Salt curing and smoking makes my jerky last at least a year or so.

Sam Reeves
05-24-2008, 08:11 PM
Ken- You mentioned soaking the jerking to remove the salt. Wouldn't that ruin it? :confused:

05-24-2008, 08:23 PM
Ken- You mentioned soaking the jerking to remove the salt. Wouldn't that ruin it? :confused:

Sam, I only do this to the jerky that I've packed in garlic salt as a preservative, mostly salmon and tuna. Sometimes, you can just brush the excess salt off, other times, a quick rinse and a blot with a paper towel does the trick. With the salmon and tuna, I found that the garlic salt always caked on so much that it had to be rinsed or soaked for a few minutes and then blotted dry. Otherwise, it was like eating a mouthful of pure garlic salt. It was still good after rinsing or brief soaking.

In my area, you find a lot of dried salted cod in the markets, and a lot of menu offerings in restaurants which use dried salted cod. It's an ethnic thing. When using salted cod at home, I often have to soak it with several changes of water for a few hours before using it for cooking. Sometimes, even after a good 10 minute soak, it has the texture/consistency/liquid content of jerky. I'll post some dried salted cod recipies if anyone wants them.:)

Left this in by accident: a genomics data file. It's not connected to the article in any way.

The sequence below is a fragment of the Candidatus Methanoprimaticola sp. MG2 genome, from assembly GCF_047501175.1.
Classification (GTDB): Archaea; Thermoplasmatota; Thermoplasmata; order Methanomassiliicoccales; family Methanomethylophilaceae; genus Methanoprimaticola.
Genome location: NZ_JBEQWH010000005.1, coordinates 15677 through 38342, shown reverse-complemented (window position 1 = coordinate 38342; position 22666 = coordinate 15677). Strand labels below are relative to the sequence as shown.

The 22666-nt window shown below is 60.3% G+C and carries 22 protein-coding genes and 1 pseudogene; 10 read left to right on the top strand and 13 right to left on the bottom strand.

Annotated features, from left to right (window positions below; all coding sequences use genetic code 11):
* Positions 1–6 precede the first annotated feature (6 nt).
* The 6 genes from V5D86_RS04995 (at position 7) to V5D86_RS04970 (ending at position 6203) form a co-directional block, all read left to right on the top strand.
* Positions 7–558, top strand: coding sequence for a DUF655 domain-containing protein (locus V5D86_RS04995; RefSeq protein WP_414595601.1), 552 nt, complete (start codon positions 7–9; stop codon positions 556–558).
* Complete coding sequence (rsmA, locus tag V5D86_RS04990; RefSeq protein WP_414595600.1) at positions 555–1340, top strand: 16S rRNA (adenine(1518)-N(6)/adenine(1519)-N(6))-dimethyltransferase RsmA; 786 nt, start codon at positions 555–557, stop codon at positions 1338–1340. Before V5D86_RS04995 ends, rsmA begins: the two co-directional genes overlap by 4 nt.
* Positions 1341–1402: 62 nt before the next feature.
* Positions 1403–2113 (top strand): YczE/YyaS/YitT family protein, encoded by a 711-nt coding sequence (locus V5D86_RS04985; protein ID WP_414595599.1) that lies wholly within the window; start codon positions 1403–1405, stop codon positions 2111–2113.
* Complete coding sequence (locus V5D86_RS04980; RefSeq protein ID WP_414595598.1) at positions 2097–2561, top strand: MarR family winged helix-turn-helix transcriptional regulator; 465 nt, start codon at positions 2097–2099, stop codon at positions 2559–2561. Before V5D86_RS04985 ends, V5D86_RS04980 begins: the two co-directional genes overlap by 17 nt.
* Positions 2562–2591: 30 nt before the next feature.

Gray Wolf
05-29-2008, 09:11 PM
Here's a "cool" way to make some jerky,

Beef Jerky

1 1/2 to 2 pounds flank steak
2/3 cup Worcestershire sauce
2/3 cup soy sauce
1 tablespoon honey
2 teaspoons freshly ground black pepper
2 teaspoons onion powder
1 teaspoon liquid smoke
1 teaspoon red pepper flakes

Special Equipment: 1 box fan, 4 paper air-conditioning filters, and 2 bungee cords

Trim the flank steak of any excess fat, place in a zip-top bag, and place it in the freezer for 1 to 2 hours in order to firm up.

Remove the steak from the freezer and thinly slice the meat with the grain, into long strips.

Place the strips of meat along with all of the remaining ingredients into a large, 1-gallon plastic zip-top bag and move around to evenly distribute all of the ingredients. Place the bag into the refrigerator for 3 to 6 hours.

Remove the meat from the brine and pat dry. Evenly distribute the strips of meat onto 3 of the air filters, laying them in the grooves and then stacking the filters on top of one another. Top these with 1 empty filter. Next, lay the box fan on its side and lay the filters on top of it. Strap the filters to the fan with 2 bungee cords. Stand the fan upright, plug in and set to medium. Allow the meat dry for 8 to 12 hours.

Once dry, store in a cool dry place, in an airtight container for 2 to 3 months.

05-30-2008, 12:56 AM
I don't know about pre-cooking. My grandfather used to say you could never get sick from uncooked meat - it was cooked meat you had to watch out for.

I smoke my venison jerky using apple wood. I don't marinade it. I don't salt it. Best tasting jerky ever. If I want to keep it, I smoke it dry as ashes. I put it in a canvas bag and hang it in the summer kitchen. After about five years it starts to bleach out. It is still edible, but I'd imagine the food value is a ways down there. As long as it stays dry - no problems.